My first station was an eco lodge near the capital Vientiane, directly at the Mekong river ( http://www.rivertime.com ). It was rainy season and somehow I was the only guest. But I didn’t care, respectively it made my stay even more relaxed. I lived in a simple but nice wooden bungalow along the Mekong, surrounded by lush shrubs and used the rainy and unhasty time to watch documentaries and to read books I had not found the time before. I also visited some small local villages nearby and talked a lot to the owner, originally from the UK. All in all it was a very rural and interesting start to my Laos experience.
Laos is a one-party-ruled socialist republic in Southeast Asia. Geographically it is situated between Thailand, mainly bordered by the Mekong river, and Vietnam, bordered by the mountains. Agriculture dominates the country's economy. Beside that, tourism is the fastest growing industry and plays a vital role. With this in mind, projects like the rivertime lodge are extremely important to preserve nature and local culture.
After a few days at the eco lodge I headed towards Vientiane, the capital. Actually I was on a mission there: Before I went to Laos I did some volunteer service at a school in Thailand and lived with a Thai family at a small village in the northeast of Thailand. When I left, my hosthmother -a very vivid and cordial elderly woman- gave me her only photograph she had of herself; her standing in front of the famous stupa in Vientiane, because she knew that I was about to go to Laos next. Not only that it was the only hardcopy photograph I could see in the entire house, I also knew that she must had been very lucky that she once could travel to Laos and might not be able to do it ever again. So first I wanted to refuse the gift, but realised that would be highly disrespectful. I was so touched how devotedly she gave it to me (with a personal note in Thai letters on the back) that I took the photo and promised her with my hands and gestures (that’s how we communicated with each other due to the lack of a common language) that I will visit the same stupa and take the same picture of me in front of it and that I will make sure that she will get the hardcopy of it. Yes, that was in time of no smartphones – at least for her and me.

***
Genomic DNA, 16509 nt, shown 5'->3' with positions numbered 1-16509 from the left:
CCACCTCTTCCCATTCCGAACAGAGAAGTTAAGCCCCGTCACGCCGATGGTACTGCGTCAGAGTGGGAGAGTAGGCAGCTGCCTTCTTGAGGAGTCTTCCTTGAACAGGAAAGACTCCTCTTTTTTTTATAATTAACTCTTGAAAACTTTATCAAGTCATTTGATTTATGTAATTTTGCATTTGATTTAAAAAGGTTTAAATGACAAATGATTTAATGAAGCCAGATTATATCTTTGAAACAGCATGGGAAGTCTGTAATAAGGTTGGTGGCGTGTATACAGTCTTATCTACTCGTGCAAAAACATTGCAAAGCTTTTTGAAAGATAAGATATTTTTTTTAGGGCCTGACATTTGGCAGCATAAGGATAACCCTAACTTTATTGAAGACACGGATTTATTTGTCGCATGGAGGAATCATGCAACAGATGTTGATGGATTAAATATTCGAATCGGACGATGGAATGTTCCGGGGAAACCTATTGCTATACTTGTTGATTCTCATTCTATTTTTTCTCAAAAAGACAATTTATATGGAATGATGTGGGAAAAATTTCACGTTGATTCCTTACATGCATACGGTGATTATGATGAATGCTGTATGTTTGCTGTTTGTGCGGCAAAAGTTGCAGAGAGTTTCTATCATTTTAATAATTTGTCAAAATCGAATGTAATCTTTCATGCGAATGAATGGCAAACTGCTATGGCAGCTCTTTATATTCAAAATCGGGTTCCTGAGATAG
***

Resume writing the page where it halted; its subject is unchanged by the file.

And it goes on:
So I went to Vientianne, visited all the temples and stood in front of that particular stupa. After I came back from the whole trip I got in contact with our local coordinator from the teacher project in Thailand and told him that I will send him a letter and hardcopy photo to bring it to my hostmother at the village. I'm sitting on my laptop right now and can hardly believe we did it that way - still love it, the good old post-mail.
I then left the city and loved watching the scenery on my way to Vang Vien by bus. But I did not like that place at all, unfortunately. After the peace at my first place I was very disappointed how touristy Vang Vien was. Not that I always prefer to be the only guest but what was going on there seemed simply wrong to me; the main point for young people to go there was a silly tyre race down the river. Could be nice and adventurous you may think. But the trick was to drink as much alcohol as possible on your way down umpteen times. In the evening, the drinking went on in the numerous bars and everyone was trying to overtop his tyre story. I was glad to leave this place the next morning – without my own tyre-experience. Many years later I learnt that they have stopped these activities after several severe accidents happened. That was good to hear because the scenery there is really amazing.
My last stop on my short Laos trip was Luang Prabang. And there I arrived. I just felt being at the exact right place. I had no programme, no plan, no rush and felt entirely ok and relaxed. In Luang Prabang I found a very nice simple hostel in the outlining area next to the Mekong. It was again a very lovely bungalow, made from wood. Simple but cozy.
Luang Prabang, the ancient town in the north of Laos was designated a UNESCO World Heritage Site in 1995 and there is plenty one can do. E.g. get up very early in the morning and watch the monks, collecting their alms along the streets from the local people – a very devout and beautiful tradition. Or one can visit the refreshing Kuang Si waterfalls nearby for a swim. Back in town, there are numerous temples and museums to visit. With my interest in indigenous people and history I particularly loved the Traditional Arts and Ethnology Center.
But most of the time I did simply nothing – except sitting next to the Mekong, next to the Buddha statues or along the street, watching the local people. My whole life felt incredibly decelerated. It’s a place to arrive, to slow down and to stay – as long as possible. Or to return.
I did not even keep up with my notes while I was in Luang Prabang - I really did almost nothing there, "just be and enjoy" was my motto - but I'm glad that
I took at least some pictures.... Enjoy - and get in touch if you like to exchange some more experiences from Laos or elsewhere in SouthEastAsia.